In October 2008, U.S. Sen. Barack Obama of Illinois drew about 75,000 supporters to Kansas City’s Liberty Memorial.
It was the kind of high-profile national presidential campaign event that must have been stressful for those tasked with organizing it.
Steven Jacques, the Kansas City resident behind that event, doesn’t remember it that way.
“I was in a good mood that day,” he said. “That was my crowd.”
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For that event Jacques served as advance man or, more properly, lead advance.
That’s shorthand for the person with sufficient attention to detail and high-trauma tolerance to make The Candidate — as Obama is referred to in Jacques’ novel, “Advance Man” — look good before heading on to the next event.
The wealth of American political fiction and film contains little about advance work, according to Jacques.
“For such a foundational piece of presidential politics, it has never gotten any press,” he said. “It’s also the most secretive, because advance people don’t talk to the media. It’s like ‘Fight Club.’”
The novel is set during the 2008 presidential campaign; its protagonist, Bix, is an advance veteran who may have been in the job too long. That’s because as exhausting as the work can be, it’s hard to leave behind.
“It is the most challenging thing you can do in politics,” Jacques said. “It’s exciting and thrilling; you are at your most focused and all your antennae are up.”
Jacques’ first campaign was in 1974. “I kept dropping out of college to work on campaigns,” he said.
Graduating from Southwest High School in St. Louis in 1970, Jacques didn’t complete his political science degree from Washington University until 1979 because politics kept calling. In 1978, he didn’t have a college diploma, but he had a White House job, occupying a desk inside the Executive Office Building and helping plan events for Vice President Walter Mondale.
For 36 years, Jacques worked hundreds of advance events for Democratic Party office-holders and candidates.
“The downside of doing advance is that if something goes wrong on your trip, you get the blame,” Jacques said.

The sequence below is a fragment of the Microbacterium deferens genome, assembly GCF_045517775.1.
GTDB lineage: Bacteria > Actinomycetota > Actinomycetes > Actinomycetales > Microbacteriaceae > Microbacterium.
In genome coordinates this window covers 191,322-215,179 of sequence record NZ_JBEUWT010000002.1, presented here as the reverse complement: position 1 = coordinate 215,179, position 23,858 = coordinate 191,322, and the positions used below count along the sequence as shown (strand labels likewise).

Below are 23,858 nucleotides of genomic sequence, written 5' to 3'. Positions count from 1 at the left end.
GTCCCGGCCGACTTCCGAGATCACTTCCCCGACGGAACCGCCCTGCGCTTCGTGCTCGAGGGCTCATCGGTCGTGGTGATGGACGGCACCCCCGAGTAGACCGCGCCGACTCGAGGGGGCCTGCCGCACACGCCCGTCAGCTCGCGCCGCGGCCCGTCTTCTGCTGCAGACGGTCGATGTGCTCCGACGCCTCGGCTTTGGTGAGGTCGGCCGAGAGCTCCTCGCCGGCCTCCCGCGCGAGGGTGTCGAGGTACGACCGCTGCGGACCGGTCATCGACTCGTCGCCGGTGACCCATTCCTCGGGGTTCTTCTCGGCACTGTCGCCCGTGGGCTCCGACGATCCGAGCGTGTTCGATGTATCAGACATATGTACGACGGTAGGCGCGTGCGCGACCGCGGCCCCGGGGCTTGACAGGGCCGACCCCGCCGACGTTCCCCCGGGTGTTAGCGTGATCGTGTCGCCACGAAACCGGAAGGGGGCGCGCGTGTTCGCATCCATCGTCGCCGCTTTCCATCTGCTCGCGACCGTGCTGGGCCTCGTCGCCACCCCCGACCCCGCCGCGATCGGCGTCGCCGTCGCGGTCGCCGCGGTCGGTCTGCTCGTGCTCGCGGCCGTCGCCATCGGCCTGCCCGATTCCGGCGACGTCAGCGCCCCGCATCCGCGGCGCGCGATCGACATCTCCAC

One story he tells details a Mexican Independence Day trip to San Jose, Calif., in 1976. While presidential candidate and Georgia Gov. Jimmy Carter walked down a long downtown boulevard, no spectators were there to cheer him because they had gathered a mile down the road at the speech site.
Meanwhile, members of the media, who had been loaded onto open cattle trucks driving in front of Carter, began mooing.
Finally, when the trucks got to the speech site, they parked in front of the spectators, blocking their view.
“Jimmy Carter was fuming,” Jacques said. “But I was about the 17th person of an 18-person advance team, so I really didn’t get blamed.”
Jacques will also mention a disappointment from the 2008 Obama campaign.
“For 30 years I wanted to do a Labor Day rally in Cadillac Square in Detroit. Harry Truman went there; John Kennedy went there.
“I got Detroit in 2008, but when I got to Cadillac Square, I found a lot of high-rise buildings, many of them empty, with a lot of open windows.
“From a security standpoint, it was untenable.”
He ended up placing The Candidate at a separate site with a much smaller crowd.
Today Jacques, who has lived in Kansas City since 1993, serves the marketing needs of national nonprofit organizations. And whether he will be a professional political operative with the 2016 presidential campaign is up in the air.
“It depends on who calls,” he said.
For more info about the book, go to stevenjacques.com.
Jacques is scheduled to speak at the summer picnic of the Mainstream Coalition, beginning at 4:30 p.m. Aug. 16 at Tomahawk Ridge Community Center, 11902 Lowell Ave., Overland Park. For information, go to mainstreamcoalition.org.
To reach Brian Burnes, call 816-234-4120 or send email to firstname.lastname@example.org.